pieces of data, we could get the third (eg with width and total area, we could
calculate the length). So the question is, what does our model expect to have
provided to it, and what do we want our model to tell us? Take the following two
examples:

You’re given length and width.

Let’s say you work for a construction company and you are asked to make a model to
determine the price of building a patio for a customer. That customer has very
specific dimensions that they want, and so you know you will be given the length and
width of the patio, but your calculations require area. In this case you would use the
original equation above; Here the relationship between these variables in your model
expects to have you supply length and widtharea and lengtharea and
width of the patio (the given information from your customer) and it will in turn calculate
the areawidthlength of the patio.

You’re given Area and width

Now let’s say a customer is planning an above-ground pool. They know they
need a certain amount of minimum square footage to have a foundation for
their pool, a grill, and a lounge area. Furthermore they know they want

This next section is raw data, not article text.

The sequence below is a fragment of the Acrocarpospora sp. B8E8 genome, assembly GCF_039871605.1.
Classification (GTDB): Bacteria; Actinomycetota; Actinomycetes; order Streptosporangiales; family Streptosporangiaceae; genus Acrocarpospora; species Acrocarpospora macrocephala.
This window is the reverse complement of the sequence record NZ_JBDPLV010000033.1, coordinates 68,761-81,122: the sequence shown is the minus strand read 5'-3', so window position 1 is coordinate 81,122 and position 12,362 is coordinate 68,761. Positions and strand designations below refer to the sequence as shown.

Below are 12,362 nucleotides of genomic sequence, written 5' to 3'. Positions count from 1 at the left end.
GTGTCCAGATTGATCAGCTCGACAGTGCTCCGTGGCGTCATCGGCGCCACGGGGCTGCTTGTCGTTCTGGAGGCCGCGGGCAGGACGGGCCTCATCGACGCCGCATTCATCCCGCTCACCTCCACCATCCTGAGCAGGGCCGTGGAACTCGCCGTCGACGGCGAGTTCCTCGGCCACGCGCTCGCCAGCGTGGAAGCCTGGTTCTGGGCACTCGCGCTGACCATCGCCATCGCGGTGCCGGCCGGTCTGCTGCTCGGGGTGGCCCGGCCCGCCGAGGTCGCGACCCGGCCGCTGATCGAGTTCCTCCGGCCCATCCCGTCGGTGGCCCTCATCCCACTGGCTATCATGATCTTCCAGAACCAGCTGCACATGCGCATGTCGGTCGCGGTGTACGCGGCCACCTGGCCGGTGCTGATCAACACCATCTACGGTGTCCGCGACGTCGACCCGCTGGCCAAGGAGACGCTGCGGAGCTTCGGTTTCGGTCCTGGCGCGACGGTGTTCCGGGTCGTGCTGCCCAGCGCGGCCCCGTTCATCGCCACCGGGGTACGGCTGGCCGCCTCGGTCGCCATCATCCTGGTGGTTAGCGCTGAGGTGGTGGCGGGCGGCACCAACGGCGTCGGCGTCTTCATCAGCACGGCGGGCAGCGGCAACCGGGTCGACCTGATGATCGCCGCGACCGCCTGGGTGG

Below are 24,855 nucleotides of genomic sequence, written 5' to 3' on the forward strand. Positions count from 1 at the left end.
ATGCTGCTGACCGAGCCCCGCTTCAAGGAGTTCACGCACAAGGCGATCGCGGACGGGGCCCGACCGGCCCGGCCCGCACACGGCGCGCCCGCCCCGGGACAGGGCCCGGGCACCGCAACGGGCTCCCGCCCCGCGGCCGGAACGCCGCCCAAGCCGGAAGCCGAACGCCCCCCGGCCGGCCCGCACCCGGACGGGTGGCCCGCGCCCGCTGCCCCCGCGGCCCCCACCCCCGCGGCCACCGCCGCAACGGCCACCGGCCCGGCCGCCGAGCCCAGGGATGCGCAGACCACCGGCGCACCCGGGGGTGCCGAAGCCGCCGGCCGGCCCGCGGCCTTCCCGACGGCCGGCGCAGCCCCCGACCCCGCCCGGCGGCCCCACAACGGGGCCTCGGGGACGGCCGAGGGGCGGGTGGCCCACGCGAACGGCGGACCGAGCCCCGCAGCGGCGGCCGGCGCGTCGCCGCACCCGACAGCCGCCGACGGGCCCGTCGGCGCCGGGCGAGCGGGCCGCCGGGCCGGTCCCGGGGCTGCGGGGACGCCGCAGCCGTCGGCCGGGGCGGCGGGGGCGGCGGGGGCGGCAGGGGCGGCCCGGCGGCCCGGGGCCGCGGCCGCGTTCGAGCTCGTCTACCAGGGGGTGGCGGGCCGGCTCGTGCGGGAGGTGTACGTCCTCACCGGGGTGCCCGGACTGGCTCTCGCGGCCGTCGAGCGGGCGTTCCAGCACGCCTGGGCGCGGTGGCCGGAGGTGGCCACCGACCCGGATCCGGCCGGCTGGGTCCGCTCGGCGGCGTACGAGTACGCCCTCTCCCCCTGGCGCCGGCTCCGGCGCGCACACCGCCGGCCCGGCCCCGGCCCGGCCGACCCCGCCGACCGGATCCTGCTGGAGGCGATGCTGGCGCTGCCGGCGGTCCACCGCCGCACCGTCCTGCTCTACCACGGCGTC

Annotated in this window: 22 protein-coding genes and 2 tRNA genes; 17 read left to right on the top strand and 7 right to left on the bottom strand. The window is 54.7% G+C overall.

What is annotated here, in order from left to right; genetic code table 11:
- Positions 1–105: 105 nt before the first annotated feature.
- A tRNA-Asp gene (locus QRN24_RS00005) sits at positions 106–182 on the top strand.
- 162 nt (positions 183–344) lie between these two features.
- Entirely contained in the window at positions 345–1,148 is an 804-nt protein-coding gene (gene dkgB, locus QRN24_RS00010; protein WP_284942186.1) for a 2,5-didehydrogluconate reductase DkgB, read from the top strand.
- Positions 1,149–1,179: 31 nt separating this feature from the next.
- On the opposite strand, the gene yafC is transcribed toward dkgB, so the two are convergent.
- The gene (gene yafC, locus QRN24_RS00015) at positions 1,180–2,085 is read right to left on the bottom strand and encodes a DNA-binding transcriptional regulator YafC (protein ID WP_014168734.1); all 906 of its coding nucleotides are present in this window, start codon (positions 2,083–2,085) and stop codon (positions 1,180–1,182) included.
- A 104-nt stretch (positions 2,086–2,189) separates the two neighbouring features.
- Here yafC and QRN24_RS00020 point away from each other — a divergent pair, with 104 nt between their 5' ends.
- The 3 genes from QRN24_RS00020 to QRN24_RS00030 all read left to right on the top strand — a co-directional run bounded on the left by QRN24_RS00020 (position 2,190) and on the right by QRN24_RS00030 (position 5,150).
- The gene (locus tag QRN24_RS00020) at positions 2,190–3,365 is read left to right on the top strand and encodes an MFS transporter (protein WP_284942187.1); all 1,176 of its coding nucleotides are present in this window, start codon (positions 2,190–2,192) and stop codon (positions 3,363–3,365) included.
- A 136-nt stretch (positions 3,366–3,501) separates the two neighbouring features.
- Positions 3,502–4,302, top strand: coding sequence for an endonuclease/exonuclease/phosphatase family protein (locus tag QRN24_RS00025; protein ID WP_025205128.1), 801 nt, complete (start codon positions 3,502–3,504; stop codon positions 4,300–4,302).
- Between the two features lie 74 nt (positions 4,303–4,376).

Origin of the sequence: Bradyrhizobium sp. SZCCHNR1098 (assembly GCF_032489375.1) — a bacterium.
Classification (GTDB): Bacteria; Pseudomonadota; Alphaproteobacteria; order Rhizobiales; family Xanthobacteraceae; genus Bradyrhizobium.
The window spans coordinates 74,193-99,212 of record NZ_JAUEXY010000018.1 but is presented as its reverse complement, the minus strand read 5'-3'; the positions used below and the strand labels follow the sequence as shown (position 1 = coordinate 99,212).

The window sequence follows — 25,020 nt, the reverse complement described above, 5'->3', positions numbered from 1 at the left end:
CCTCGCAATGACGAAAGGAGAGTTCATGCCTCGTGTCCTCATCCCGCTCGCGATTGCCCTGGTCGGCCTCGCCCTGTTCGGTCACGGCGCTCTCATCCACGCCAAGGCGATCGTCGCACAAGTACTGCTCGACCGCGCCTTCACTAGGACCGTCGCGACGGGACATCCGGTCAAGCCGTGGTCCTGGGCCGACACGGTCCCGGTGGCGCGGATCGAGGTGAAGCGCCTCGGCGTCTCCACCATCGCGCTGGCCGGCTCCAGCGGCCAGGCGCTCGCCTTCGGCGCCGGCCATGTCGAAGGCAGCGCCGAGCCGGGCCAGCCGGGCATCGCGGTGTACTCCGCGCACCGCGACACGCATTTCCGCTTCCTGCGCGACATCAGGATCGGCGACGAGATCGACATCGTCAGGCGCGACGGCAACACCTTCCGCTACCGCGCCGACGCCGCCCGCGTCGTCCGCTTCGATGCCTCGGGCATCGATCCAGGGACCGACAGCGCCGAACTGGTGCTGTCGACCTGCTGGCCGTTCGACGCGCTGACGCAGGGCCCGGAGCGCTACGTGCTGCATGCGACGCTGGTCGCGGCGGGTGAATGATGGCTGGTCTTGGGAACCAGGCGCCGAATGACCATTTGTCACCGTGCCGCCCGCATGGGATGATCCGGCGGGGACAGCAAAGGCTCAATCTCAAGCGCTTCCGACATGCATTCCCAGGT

the patio to run the full width of their main porch area. So when building
the model, you want to build it assuming you will know the area and the
width, but not the length. Thus you would use the following relationship;

In both these cases we have the same variables and the model has the same end goal
(to calculate the cost to build a patio), but in one situation we expect to know the
length and width, but need the area. In the other situation you expect to know the
area and width, but need the length.

3 : Although we call , , and ‘variables’ in both cases, we have special names to
denote this “expectation” aspect that is, in some sense, equally important to include
in a model. For variables that we expect to be provided to us, we call them
independent variables. They are called “independent” because they are (suppose
to be) supplied independent of the model, meaning that they are the data that
is “fed into” the model to get results. The variables that are calculated or
deduced by the model are called dependent variables. These variables are call
dependent because their value depends on what is put into the model (ie the
dependent variables may (Dependent variables are capable of changing value
based on independent variable values, but that is not the same as saying
they must change value. This is a subtle distinction, but it turns out it’s
incredibly important as we’ll see much later when we are discussing functions
and especially inverse functions.) change value for different independent
variable values). In general, if you (for a moment) think of a model as a
magic machine, then independent variables are ‘fed into’ that machine, and
dependent variables are ‘spit back out’ as your “answers”. (“Answers” here is
in quotes as dependent variables often occur in substeps of models. In our